A real-time reverse transcriptase PCR (RRT-PCR) assay based on the avian influenza virus matrix gene was developed for the rapid detection of type A influenza virus. Additionally, H5 and H7 hemagglutinin subtype-specific probe sets were developed based on North American avian influenza virus sequences. The RRT-PCR assay utilizes a one-step RT-PCR protocol and fluorogenic hydrolysis type probes. The matrix gene RRT-PCR assay has a detection limit of 10 fg or approximately 1,000 copies of target RNA and can detect 0.1 50% egg infective dose of virus. The H5- and H7-specific probe sets each have a detection limit of 100 fg of target RNA or approximately 103 to 104 gene copies. The sensitivity and specificity of the real-time PCR assay were directly compared with those of the current standard for detection of influenza virus: virus isolation (VI) in embryonated chicken eggs and hemagglutinin subtyping by hemagglutination inhibition (HI) assay. The comparison was performed with 1,550 tracheal and cloacal swabs from various avian species and environmental swabs obtained from live-bird markets in New York and New Jersey. Influenza virus-specific RRT-PCR results correlated with VI results for 89% of the samples. The remaining samples were positive with only one detection method. Overall the sensitivity and specificity of the H7- and H5-specific RRT-PCR were similar to those of VI and HI.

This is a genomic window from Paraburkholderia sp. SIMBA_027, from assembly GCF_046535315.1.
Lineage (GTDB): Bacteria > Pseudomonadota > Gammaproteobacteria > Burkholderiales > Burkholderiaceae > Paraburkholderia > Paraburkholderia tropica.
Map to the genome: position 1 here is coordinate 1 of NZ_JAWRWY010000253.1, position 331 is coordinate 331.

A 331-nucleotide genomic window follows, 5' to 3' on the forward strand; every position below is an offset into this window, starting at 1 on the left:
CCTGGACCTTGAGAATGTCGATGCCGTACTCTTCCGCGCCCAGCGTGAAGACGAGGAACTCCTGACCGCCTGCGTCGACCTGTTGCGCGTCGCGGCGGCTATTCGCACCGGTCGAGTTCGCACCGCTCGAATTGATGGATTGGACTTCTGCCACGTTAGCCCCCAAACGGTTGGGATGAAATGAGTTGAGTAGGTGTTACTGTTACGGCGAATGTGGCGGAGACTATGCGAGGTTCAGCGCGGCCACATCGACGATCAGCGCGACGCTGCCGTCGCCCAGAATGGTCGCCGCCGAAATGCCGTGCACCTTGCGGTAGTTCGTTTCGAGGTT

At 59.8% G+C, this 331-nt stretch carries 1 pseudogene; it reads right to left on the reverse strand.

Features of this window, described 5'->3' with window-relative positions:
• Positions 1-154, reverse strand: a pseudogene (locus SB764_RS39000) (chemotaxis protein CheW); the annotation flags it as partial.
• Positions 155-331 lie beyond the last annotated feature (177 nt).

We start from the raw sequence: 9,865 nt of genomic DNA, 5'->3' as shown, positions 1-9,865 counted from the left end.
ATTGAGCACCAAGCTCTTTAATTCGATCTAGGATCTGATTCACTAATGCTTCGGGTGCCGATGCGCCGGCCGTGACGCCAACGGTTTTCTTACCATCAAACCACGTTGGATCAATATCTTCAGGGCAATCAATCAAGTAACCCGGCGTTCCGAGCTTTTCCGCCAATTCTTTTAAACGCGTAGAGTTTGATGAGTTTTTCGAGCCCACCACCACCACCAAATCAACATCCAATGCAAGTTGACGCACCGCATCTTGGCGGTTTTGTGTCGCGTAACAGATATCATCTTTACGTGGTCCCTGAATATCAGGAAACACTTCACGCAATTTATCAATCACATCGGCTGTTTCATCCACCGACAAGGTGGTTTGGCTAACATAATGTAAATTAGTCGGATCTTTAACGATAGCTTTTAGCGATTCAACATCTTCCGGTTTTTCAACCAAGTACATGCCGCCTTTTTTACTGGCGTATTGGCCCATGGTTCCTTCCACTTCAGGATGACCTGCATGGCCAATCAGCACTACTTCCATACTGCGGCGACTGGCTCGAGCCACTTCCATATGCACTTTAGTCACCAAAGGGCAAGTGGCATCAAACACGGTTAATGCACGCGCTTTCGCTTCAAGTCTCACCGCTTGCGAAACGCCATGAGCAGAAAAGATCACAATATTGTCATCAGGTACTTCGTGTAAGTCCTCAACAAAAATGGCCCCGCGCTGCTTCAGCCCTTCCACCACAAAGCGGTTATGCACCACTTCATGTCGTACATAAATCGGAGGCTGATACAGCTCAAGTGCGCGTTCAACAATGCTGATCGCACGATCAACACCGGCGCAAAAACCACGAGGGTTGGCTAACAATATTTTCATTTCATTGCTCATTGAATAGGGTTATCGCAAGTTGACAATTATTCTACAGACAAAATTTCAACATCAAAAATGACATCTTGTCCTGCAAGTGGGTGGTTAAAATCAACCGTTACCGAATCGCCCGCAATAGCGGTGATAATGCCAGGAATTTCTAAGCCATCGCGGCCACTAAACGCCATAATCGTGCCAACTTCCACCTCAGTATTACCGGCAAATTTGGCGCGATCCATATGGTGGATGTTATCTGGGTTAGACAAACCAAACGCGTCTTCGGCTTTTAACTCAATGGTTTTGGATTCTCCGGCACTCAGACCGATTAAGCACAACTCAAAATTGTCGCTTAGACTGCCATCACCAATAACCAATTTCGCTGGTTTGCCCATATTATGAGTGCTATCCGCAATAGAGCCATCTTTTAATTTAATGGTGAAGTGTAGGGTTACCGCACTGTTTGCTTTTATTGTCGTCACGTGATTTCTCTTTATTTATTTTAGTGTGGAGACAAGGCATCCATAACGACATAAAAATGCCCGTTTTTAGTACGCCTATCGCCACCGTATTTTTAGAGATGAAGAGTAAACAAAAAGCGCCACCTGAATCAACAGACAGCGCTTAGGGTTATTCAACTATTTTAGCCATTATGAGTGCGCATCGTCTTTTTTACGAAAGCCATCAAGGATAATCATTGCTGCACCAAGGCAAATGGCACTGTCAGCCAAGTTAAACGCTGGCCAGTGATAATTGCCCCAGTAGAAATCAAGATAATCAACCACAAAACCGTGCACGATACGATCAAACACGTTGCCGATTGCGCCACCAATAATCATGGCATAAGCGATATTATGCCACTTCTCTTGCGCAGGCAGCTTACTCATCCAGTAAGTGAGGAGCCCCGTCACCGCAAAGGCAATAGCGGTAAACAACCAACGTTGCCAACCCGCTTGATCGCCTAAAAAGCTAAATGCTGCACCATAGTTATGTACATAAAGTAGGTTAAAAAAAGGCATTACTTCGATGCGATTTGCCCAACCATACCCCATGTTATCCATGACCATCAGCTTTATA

The introduction of swine or avian influenza (AI) viruses in the human population can set the stage for a pandemic, and many fear that the Asian H5N1 AI virus will become the next pandemic virus. This article first compares the pathogenesis of avian, swine and human influenza viruses in their natural hosts. The major aim was to evaluate the zoonotic potential of swine and avian viruses, and the possible role of pigs in the transmission of AI viruses to humans. Cross-species transfers of swine and avian influenza to humans have been documented on several occasions, but all these viruses lacked the critical capacity to spread from human-to-human. The extreme virulence of H5N1 in humans has been associated with excessive virus replication in the lungs and a prolonged overproduction of cytokines by the host, but there remain many questions about the exact viral cell and tissue tropism. Though pigs are susceptible to several AI subtypes, including H5N1, there is clearly a serious barrier to infection of pigs with such viruses. AI viruses frequently undergo reassortment in pigs, but there is no proof for a role of pigs in the generation of the 1957 or 1968 pandemic reassortants, or in the transmission of H5N1 or other wholly avian viruses to humans. The major conclusion is that cross-species transmission of influenza viruses per se is insufficient to start a human influenza pandemic and that animal influenza viruses must undergo dramatic but largely unknown genetic changes to become established in the human population.